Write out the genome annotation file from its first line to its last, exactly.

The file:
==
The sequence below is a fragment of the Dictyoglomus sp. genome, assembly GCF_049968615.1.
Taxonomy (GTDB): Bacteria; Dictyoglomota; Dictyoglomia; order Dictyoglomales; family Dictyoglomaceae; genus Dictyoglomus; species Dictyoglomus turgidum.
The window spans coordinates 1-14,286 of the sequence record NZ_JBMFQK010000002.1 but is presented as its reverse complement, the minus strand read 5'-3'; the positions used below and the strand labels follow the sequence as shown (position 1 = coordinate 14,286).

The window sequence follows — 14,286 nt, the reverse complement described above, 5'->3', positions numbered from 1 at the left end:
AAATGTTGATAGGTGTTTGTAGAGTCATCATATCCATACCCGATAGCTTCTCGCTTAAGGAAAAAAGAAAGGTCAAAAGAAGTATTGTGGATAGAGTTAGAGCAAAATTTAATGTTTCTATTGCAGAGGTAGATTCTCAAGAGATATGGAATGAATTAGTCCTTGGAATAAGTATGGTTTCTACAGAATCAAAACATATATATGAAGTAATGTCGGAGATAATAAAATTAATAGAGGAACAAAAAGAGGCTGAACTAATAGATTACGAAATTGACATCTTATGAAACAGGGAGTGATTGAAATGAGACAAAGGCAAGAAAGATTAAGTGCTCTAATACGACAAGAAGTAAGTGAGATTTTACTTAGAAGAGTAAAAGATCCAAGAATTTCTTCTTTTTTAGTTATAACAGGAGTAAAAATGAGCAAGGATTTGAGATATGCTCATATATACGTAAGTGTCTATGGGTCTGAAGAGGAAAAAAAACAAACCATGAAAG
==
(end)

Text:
The sequence below is a fragment of the Dictyoglomus sp. genome, assembly GCF_049968615.1.
Taxonomy (GTDB): Bacteria; Dictyoglomota; Dictyoglomia; order Dictyoglomales; family Dictyoglomaceae; genus Dictyoglomus; species Dictyoglomus turgidum.
The window spans coordinates 1-14,286 of the sequence record NZ_JBMFQK010000002.1 but is presented as its reverse complement, the minus strand read 5'-3'; the positions used below and the strand labels follow the sequence as shown (position 1 = coordinate 14,286).

The window sequence follows — 14,286 nt, the reverse complement described above, 5'->3', positions numbered from 1 at the left end:
AAATGTTGATAGGTGTTTGTAGAGTCATCATATCCATACCCGATAGCTTCTCGCTTAAGGAAAAAAGAAAGGTCAAAAGAAGTATTGTGGATAGAGTTAGAGCAAAATTTAATGTTTCTATTGCAGAGGTAGATTCTCAAGAGATATGGAATGAATTAGTCCTTGGAATAAGTATGGTTTCTACAGAATCAAAACATATATATGAAGTAATGTCGGAGATAATAAAATTAATAGAGGAACAAAAAGAGGCTGAACTAATAGATTACGAAATTGACATCTTATGAAACAGGGAGTGATTGAAATGAGACAAAGGCAAGAAAGATTAAGTGCTCTAATACGACAAGAAGTAAGTGAGATTTTACTTAGAAGAGTAAAAGATCCAAGAATTTCTTCTTTTTTAGTTATAACAGGAGTAAAAATGAGCAAGGATTTGAGATATGCTCATATATACGTAAGTGTCTATGGGTCTGAAGAGGAAAAAAAACAAACCATGAAAG